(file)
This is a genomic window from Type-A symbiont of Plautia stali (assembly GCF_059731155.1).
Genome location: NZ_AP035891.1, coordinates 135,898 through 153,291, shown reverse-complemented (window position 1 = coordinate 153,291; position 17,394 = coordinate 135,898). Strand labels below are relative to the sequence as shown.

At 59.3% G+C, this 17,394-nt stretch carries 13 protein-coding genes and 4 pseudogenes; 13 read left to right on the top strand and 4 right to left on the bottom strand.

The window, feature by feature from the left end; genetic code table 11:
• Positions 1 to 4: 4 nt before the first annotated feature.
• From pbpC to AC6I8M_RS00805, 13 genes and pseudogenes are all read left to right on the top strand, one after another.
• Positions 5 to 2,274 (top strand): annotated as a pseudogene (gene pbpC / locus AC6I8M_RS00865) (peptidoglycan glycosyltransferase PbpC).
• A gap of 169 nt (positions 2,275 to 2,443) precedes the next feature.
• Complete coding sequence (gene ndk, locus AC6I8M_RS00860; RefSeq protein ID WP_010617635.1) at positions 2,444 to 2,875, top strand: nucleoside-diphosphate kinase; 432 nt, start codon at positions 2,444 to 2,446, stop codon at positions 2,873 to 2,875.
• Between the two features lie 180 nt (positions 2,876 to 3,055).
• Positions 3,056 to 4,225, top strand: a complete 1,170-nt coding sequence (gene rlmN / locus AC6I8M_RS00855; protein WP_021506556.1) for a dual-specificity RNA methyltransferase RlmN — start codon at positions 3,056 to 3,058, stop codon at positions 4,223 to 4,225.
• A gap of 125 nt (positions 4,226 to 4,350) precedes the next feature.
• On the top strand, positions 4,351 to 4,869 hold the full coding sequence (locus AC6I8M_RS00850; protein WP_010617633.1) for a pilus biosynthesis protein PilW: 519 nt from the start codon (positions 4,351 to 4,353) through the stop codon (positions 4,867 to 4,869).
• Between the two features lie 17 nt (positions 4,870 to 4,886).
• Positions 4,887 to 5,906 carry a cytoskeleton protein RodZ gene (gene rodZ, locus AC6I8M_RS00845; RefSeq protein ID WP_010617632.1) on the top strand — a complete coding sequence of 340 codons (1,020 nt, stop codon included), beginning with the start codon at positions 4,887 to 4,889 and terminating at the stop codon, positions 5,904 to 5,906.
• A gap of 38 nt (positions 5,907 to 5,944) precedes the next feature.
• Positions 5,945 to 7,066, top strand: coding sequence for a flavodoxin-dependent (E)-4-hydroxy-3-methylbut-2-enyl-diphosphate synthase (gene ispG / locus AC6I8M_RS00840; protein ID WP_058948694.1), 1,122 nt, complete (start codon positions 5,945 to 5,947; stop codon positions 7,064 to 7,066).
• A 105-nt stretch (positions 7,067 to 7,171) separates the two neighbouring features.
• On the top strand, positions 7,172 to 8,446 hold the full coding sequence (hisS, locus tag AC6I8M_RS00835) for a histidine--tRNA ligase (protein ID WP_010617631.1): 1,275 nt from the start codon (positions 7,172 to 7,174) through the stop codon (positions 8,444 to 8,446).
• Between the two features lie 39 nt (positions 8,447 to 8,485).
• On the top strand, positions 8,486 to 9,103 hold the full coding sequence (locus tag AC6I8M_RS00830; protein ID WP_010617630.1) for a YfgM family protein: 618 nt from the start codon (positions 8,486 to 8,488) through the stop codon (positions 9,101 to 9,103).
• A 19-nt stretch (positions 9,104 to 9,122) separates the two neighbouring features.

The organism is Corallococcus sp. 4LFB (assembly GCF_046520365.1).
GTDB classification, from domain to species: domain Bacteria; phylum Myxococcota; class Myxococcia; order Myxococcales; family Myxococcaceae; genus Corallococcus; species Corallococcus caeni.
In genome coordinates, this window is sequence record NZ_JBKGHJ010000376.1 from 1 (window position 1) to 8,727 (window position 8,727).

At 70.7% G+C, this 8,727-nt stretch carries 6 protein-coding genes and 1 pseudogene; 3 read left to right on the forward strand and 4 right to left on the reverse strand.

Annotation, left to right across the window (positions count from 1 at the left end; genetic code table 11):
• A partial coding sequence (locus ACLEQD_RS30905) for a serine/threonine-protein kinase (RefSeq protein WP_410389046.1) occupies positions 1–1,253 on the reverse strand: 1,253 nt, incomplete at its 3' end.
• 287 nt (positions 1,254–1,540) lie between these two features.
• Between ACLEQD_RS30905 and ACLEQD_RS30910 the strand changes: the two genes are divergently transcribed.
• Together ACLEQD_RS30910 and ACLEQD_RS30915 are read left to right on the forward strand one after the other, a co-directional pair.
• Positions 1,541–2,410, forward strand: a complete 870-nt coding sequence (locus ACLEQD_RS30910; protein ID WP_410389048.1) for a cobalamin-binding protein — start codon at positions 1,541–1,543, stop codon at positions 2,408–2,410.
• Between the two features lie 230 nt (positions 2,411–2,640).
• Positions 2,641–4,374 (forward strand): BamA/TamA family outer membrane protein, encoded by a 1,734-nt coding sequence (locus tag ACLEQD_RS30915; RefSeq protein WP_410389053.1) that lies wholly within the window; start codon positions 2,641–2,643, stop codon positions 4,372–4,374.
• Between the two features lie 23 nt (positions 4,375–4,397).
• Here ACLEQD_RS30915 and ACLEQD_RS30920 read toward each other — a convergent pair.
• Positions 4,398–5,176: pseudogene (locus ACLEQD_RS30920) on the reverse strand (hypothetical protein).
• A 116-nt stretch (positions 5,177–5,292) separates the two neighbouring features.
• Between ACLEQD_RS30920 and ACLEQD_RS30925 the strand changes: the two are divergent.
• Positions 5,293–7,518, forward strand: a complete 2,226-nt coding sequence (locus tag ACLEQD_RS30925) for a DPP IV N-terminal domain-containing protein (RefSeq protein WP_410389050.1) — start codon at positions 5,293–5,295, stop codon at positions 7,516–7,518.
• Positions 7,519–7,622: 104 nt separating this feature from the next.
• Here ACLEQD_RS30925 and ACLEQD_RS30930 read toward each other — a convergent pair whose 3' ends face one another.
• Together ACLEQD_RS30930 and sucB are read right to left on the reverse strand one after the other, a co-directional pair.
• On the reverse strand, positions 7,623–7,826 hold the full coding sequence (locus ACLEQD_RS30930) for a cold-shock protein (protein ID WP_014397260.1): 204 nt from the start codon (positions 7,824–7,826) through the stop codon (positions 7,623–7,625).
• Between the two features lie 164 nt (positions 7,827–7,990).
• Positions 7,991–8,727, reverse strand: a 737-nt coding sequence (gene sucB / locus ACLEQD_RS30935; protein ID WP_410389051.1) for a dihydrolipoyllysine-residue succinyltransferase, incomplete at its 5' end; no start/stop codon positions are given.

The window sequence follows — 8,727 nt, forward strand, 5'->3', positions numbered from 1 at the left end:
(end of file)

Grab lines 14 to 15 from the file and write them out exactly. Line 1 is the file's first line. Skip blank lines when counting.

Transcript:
• Between the two features lie 17 nt (positions 4,870 to 4,886).
• Positions 4,887 to 5,906 carry a cytoskeleton protein RodZ gene (gene rodZ, locus AC6I8M_RS00845; RefSeq protein ID WP_010617632.1) on the top strand — a complete coding sequence of 340 codons (1,020 nt, stop codon included), beginning with the start codon at positions 4,887 to 4,889 and terminating at the stop codon, positions 5,904 to 5,906.